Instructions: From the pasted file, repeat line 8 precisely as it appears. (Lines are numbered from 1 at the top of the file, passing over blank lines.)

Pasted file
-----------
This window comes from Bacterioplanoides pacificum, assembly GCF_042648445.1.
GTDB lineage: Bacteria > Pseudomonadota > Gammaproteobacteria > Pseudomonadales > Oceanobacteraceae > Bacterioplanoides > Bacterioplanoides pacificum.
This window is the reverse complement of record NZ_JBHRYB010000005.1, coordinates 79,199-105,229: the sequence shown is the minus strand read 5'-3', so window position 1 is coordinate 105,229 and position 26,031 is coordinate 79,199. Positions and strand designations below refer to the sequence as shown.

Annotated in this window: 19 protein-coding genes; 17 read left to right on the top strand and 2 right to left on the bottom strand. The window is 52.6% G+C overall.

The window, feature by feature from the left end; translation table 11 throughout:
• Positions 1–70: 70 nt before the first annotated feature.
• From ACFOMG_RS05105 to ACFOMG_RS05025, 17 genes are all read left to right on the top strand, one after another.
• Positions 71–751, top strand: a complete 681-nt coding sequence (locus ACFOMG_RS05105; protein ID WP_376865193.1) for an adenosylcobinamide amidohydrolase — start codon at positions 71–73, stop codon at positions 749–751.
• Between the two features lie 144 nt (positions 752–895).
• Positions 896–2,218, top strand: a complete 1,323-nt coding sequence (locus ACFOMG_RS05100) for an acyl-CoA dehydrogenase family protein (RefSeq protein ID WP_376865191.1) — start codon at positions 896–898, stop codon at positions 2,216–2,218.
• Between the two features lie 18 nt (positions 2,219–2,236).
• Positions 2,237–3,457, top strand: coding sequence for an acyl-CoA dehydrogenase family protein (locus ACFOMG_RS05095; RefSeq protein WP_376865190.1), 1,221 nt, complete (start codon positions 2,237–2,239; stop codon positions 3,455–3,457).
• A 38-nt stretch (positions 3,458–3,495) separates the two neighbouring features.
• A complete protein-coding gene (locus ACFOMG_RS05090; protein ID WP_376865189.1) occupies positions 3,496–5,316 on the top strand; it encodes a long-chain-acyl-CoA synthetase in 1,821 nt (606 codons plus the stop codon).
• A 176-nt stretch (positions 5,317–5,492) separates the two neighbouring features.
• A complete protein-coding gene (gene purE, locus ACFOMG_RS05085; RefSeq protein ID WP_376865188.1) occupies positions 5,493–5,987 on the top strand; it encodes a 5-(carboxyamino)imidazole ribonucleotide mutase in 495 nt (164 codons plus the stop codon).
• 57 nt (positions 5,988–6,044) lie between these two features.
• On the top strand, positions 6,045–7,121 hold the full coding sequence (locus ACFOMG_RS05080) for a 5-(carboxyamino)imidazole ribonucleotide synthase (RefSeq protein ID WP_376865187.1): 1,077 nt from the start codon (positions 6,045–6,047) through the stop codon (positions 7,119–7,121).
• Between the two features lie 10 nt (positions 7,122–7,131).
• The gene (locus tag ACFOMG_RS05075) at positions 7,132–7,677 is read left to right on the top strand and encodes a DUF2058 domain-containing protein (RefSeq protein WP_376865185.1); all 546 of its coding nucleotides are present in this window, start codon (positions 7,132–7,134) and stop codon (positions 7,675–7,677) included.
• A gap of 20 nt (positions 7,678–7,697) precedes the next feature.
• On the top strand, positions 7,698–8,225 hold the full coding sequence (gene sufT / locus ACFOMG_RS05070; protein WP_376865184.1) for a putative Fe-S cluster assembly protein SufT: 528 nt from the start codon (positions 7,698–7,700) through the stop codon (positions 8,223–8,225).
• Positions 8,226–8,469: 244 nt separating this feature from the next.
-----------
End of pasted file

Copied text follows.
• Positions 71–751, top strand: a complete 681-nt coding sequence (locus ACFOMG_RS05105; protein ID WP_376865193.1) for an adenosylcobinamide amidohydrolase — start codon at positions 71–73, stop codon at positions 749–751.